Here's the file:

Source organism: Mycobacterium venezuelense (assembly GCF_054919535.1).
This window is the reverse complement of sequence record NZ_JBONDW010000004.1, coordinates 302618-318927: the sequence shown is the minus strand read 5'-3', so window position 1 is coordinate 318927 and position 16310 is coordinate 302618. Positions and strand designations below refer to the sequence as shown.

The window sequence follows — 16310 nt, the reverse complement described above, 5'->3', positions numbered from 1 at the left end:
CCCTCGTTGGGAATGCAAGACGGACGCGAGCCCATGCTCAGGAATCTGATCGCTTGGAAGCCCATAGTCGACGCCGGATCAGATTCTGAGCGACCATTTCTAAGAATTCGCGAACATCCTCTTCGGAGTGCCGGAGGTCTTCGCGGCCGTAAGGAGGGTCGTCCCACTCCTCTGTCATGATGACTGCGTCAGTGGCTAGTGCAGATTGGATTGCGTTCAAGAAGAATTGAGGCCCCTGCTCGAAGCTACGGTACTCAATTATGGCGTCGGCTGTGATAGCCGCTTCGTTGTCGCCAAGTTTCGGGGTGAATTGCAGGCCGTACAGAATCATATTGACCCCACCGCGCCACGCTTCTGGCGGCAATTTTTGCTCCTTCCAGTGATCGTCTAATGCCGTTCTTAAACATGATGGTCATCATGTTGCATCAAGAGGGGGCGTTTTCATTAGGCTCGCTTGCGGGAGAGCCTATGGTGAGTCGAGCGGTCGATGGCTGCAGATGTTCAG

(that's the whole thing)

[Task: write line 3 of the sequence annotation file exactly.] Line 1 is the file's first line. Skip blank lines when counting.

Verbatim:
The window sequence follows — 16310 nt, the reverse complement described above, 5'->3', positions numbered from 1 at the left end: